Thousands of Memorials
Across the country, an estimated 100,000 war memorials commemorate and honour the brave men and women who gave their lives for our freedom - including those who fought in the deep trenches across Europe in WWI and in the sea and skies in WWII. Following WWI, over 700,000 British people died, many of whom were volunteers. Almost every community throughout the country was affected. And, to add to the grief, those who died in the battlefields overseas could not be brought home - the enormous numbers made it logistically impossible. Any graves that were made for the fallen were near battlefields, miles away from those who desperately yearned to mourn. There was a need for families, friends and communities to come together to create commemorations to those who were lost in the war. As subsequent battles occurred over the years, more memorials have been built to honour those who died.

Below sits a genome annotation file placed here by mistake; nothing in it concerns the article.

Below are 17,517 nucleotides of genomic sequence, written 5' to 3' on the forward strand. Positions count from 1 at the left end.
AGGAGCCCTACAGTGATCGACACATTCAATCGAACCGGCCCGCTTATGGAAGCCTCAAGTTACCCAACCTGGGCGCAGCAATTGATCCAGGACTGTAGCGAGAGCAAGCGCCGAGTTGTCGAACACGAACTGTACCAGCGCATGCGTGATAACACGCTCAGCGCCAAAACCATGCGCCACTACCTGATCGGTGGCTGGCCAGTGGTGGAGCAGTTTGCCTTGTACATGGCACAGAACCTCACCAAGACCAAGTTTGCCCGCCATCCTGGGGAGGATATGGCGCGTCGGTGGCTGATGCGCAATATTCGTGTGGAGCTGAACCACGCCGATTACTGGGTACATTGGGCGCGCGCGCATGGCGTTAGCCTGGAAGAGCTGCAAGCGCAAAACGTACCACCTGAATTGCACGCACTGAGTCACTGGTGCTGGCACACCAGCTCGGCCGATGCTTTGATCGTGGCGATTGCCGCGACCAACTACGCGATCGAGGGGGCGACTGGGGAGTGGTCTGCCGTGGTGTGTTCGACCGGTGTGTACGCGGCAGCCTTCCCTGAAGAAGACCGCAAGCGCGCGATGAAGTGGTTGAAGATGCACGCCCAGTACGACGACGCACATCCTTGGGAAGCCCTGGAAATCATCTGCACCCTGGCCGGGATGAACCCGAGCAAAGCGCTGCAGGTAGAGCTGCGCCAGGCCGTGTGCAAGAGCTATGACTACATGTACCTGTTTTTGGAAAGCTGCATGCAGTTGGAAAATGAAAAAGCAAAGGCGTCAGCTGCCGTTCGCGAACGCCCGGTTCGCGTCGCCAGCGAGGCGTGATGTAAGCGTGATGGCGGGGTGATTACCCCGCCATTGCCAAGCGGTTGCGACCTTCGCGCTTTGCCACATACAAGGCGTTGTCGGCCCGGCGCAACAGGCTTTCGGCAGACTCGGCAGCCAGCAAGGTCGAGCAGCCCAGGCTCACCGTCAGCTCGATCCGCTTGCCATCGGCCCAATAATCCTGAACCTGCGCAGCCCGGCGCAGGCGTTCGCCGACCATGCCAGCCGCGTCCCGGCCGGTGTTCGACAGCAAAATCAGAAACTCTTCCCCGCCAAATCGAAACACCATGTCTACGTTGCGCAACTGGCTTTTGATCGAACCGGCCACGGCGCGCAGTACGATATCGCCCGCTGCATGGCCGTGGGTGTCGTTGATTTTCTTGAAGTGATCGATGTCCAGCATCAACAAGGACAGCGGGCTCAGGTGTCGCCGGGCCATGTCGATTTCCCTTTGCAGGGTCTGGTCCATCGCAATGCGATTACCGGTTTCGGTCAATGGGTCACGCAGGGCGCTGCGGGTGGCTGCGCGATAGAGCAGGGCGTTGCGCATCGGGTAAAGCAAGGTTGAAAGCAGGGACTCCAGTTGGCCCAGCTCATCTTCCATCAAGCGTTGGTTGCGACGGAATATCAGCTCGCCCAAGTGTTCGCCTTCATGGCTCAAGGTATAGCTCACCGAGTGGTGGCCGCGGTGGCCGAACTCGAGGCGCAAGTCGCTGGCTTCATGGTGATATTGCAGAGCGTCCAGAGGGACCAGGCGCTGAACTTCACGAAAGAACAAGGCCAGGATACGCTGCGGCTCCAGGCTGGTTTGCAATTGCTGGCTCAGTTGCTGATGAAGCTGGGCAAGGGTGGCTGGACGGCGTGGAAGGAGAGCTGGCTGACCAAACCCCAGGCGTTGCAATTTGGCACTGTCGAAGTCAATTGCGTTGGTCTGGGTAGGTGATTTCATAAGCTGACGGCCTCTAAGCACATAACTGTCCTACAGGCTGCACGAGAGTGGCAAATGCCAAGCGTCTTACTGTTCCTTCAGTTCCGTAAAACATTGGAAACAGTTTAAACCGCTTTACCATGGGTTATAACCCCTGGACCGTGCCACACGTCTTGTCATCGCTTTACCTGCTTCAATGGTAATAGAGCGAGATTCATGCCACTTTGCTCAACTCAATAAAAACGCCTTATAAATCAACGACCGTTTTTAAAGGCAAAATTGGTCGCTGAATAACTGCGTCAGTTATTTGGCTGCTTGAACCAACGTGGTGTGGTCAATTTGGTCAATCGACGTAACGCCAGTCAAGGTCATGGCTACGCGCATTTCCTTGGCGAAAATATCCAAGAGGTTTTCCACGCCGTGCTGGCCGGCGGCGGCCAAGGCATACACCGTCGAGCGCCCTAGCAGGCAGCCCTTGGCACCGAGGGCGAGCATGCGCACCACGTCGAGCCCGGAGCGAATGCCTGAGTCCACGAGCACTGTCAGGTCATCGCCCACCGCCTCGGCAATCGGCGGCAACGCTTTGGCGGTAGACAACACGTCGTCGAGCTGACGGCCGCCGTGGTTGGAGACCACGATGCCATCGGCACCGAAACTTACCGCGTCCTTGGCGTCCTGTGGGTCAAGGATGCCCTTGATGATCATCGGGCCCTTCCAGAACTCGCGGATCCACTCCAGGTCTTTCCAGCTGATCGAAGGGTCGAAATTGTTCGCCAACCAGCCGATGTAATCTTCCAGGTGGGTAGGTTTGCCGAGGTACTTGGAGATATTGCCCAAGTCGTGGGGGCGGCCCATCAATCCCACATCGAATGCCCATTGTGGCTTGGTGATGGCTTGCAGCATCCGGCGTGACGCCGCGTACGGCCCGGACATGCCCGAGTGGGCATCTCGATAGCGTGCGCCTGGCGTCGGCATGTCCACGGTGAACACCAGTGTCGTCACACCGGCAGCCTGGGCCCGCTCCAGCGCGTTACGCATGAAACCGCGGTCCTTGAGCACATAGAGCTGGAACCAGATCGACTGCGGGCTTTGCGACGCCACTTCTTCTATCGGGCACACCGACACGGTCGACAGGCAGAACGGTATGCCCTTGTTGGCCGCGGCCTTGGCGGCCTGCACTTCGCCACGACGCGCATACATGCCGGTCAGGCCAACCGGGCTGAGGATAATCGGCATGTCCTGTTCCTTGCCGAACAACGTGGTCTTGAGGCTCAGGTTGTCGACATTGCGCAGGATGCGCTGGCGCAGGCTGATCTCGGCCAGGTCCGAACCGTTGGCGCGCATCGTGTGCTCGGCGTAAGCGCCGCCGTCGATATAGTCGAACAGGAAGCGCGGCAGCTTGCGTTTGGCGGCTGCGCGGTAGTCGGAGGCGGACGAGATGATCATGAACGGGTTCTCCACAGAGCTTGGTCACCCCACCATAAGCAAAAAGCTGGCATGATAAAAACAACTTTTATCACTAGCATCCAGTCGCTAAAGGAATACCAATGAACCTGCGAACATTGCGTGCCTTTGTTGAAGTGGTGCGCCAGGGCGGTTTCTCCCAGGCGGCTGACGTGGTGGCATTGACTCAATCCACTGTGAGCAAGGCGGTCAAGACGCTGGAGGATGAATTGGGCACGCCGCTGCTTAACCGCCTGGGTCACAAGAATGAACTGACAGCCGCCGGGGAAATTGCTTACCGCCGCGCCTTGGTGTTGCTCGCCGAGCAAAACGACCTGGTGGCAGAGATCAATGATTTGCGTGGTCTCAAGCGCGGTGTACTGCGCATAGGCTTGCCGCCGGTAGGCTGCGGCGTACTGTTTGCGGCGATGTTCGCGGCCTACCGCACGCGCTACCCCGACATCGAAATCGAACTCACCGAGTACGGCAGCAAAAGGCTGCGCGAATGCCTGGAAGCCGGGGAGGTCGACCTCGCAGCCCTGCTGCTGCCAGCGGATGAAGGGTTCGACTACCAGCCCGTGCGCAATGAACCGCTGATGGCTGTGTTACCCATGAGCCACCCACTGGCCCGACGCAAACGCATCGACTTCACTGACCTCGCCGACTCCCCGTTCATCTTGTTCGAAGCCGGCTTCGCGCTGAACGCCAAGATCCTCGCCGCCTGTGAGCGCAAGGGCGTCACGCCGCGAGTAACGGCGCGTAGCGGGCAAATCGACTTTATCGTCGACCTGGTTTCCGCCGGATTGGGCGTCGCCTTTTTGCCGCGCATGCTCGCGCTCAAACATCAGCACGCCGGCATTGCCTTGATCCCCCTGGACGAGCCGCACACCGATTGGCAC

Fallen to neglect
However, only 30,000 memorials have been surveyed, and as many as 8,000 may be neglected and vandalised, or left to decay due to weathering and ageing. The War Memorials Trust (WMT) continue to work to preserve as many war memorials as possible. Their aim is to record every individual, civilian or service personnel and ensure they are remembered for their contributions.
With Remembrance Day drawing near and the centenary of the first Remembrance Sunday in 2019, we have an opportunity to reflect on its origins, and the importance of war memorials. So here at Yesterday, we've sponsored the Sunday Mirror to launch a campaign to give these soldiers, volunteers, and service personnel the honour they deserve. To find out more, visit the War Memorials Online to see how you can contribute to the repair of your local war memorial.